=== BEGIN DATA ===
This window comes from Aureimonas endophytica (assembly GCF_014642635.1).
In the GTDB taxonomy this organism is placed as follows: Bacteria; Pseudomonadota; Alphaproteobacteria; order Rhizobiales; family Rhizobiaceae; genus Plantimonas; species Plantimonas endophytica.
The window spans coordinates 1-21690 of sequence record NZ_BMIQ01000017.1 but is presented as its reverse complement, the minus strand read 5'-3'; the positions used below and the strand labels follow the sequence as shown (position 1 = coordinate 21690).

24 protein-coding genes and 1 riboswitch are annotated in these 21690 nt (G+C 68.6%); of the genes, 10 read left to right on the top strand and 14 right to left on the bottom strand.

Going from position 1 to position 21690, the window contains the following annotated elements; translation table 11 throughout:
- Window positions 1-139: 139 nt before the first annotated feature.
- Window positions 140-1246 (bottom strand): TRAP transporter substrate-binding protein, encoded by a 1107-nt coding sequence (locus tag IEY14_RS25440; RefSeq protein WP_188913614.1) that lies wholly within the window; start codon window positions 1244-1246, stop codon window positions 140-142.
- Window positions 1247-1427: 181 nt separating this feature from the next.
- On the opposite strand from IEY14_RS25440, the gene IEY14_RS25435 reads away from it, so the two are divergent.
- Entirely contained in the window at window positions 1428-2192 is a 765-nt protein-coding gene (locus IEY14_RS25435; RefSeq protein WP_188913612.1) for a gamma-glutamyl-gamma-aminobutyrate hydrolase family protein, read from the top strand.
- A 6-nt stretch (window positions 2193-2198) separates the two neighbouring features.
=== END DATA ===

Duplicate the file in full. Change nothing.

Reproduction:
This window comes from Aureimonas endophytica (assembly GCF_014642635.1).
In the GTDB taxonomy this organism is placed as follows: Bacteria; Pseudomonadota; Alphaproteobacteria; order Rhizobiales; family Rhizobiaceae; genus Plantimonas; species Plantimonas endophytica.
The window spans coordinates 1-21690 of sequence record NZ_BMIQ01000017.1 but is presented as its reverse complement, the minus strand read 5'-3'; the positions used below and the strand labels follow the sequence as shown (position 1 = coordinate 21690).

24 protein-coding genes and 1 riboswitch are annotated in these 21690 nt (G+C 68.6%); of the genes, 10 read left to right on the top strand and 14 right to left on the bottom strand.

Going from position 1 to position 21690, the window contains the following annotated elements; translation table 11 throughout:
- Window positions 1-139: 139 nt before the first annotated feature.
- Window positions 140-1246 (bottom strand): TRAP transporter substrate-binding protein, encoded by a 1107-nt coding sequence (locus tag IEY14_RS25440; RefSeq protein WP_188913614.1) that lies wholly within the window; start codon window positions 1244-1246, stop codon window positions 140-142.
- Window positions 1247-1427: 181 nt separating this feature from the next.
- On the opposite strand from IEY14_RS25440, the gene IEY14_RS25435 reads away from it, so the two are divergent.
- Entirely contained in the window at window positions 1428-2192 is a 765-nt protein-coding gene (locus IEY14_RS25435; RefSeq protein WP_188913612.1) for a gamma-glutamyl-gamma-aminobutyrate hydrolase family protein, read from the top strand.
- A 6-nt stretch (window positions 2193-2198) separates the two neighbouring features.